The pound took a pause from its rally on Monday when it gained 2.4 per cent. Coupled with a gain of 1.1 per cent on Friday, the currency has jumped 3.5 per cent over two trading days — its biggest since December 16 2008 and also its seventh-largest since 1971.
So far this year the pound has traded as high as $1.4816 at the start of 2016, and as low as $1.3836 in February.
The pound’s rise on Monday was prompted by a series of polls that showed Britons were increasingly likely to vote to remain in the EU in Thursday’s referendum on membership in the 28-country bloc.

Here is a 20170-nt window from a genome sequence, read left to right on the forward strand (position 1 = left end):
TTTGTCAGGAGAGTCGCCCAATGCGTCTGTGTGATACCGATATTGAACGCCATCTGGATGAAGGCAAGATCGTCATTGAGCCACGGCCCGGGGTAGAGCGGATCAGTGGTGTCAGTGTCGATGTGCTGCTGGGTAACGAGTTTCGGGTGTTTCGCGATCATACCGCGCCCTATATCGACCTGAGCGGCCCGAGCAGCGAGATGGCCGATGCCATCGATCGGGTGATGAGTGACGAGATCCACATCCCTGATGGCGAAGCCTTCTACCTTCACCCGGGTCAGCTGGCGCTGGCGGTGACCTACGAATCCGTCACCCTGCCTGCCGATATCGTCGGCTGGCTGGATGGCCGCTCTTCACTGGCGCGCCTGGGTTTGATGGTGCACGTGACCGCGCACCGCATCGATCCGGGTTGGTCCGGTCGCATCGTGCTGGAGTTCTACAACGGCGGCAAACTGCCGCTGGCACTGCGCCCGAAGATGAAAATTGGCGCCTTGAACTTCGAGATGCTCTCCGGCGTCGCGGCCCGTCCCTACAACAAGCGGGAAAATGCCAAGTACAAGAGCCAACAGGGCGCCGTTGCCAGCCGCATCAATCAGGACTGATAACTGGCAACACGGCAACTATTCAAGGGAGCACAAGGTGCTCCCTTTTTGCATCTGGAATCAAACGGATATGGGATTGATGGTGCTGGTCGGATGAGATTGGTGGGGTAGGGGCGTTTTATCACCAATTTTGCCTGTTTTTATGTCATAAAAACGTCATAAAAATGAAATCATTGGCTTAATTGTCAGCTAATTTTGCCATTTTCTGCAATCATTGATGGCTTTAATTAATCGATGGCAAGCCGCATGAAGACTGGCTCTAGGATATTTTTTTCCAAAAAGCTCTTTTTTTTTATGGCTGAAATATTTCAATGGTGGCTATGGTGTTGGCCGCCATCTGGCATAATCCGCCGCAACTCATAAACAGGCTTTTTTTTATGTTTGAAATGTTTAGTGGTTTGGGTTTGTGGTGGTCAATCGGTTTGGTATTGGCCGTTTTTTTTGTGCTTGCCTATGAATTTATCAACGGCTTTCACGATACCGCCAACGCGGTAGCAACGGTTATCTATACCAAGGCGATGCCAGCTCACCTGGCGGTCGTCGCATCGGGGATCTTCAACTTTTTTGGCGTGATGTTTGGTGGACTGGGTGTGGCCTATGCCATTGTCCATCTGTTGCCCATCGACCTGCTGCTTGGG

Sterling has become a prominent measure of investors’ attitudes towards the country’s referendum, with the currency’s fluctuations mirroring changes in opinion polls and volatility spiking to levels last seen in the 2008 global financial crisis.
Some analysts say that in the event of a Brexit, sterling could depreciate by 10 per cent against the US dollar to about $1.30, before drifting to the mid- to high-$1.20s over the following weeks.